The crowning feature of the four-pronged package is a plan to introduce a new EU anti-money laundering authority, known as AMLA. The new EU agency should be set up within the next three years and begin direct supervision by 2026, complete with the power to issue fines worth millions of euros.
But some lawmakers and think-tankers warn that the package might not be enough to snuff out illicit financiers and suspicious activity amounting to some €160 billion across the bloc. Here are five reasons why money launders will likely be shrugging their shoulders over Brussels’ initiatives — for now.
Tuesday’s package is ambitious. The new agency is set to hire 250 people to directly supervise the bloc’s riskiest financial institutions with a yearly budget of €45 million. But AMLA won’t be built in a day. The watchdog is set to only begin its direct supervisory duties from early 2026. That’s almost five years of the status quo, which has proved to be ineffective at tackling dirty money.
It would’ve made more sense to beef up the European Banking Authority’s existing powers against dirty money and improve its faulty governance structure, according to the chief executive of Brussels’ think tank the Centre for European Policy Studies, Karel Lannoo. The EBA will instead be stripped of its powers.
“Now there is a discontinuity and a vacuum of about two years,” Lannoo said. “You will demotivate EBA from the work they’ve been doing. Why should they still care” in the meantime?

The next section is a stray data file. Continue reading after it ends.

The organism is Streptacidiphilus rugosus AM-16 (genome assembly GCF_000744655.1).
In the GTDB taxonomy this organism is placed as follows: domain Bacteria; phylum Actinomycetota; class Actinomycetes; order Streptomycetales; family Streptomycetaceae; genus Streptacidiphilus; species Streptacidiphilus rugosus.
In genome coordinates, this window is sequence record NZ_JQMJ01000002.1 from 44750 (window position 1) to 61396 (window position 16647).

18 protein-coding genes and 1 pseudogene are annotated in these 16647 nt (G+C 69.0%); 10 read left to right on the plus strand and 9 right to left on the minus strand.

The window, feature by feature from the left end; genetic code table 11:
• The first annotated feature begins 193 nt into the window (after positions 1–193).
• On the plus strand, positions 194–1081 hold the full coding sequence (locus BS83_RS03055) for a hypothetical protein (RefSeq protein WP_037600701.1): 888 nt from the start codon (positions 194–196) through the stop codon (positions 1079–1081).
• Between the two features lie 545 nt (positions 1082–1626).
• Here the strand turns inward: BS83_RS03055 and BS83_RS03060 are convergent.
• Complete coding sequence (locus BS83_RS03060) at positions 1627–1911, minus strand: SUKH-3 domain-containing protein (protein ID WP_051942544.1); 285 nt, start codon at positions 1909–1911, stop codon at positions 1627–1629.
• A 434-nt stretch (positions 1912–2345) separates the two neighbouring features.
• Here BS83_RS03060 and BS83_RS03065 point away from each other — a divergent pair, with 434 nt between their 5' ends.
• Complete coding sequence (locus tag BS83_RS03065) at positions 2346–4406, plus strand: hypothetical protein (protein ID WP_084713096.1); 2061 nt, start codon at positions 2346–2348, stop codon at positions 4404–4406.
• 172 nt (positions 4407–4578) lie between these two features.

A series of dirty-money scandals since 2018 revealed a blind spot in the EU’s supervision of banks. Governments have been interpreting the bloc’s dirty-money safeguards differently for years when writing them into national law. That’s left plenty of loopholes for criminals to exploit in countries that don’t require all businesses, such as crowdfunding platforms and diamond dealers, to report suspicious transactions.
The Commission proposed a single rulebook Tuesday that will harmonize the bloc’s rules, which AMLA will police, to remedy the situation. Legislative negotiations over uniform rules can take years, however, and there are still some capitals that have yet to introduce the EU’s existing rules. Brussels has been cracking down on the bloc’s stragglers in recent years with threats of courts and penalties. All this takes time, too.
AMLA’s direct responsibilities are limited to the financial industry. That means it’ll still be up to governments to tackle dirty money within other sectors, such as gambling, legal services and auditing. The new watchdog will be able to take over the supervision of specific cases when and if national authorities fail to do their jobs properly. But as recent history shows in Denmark and Estonia, it’s difficult to pinpoint where national supervisors are asleep at the wheel.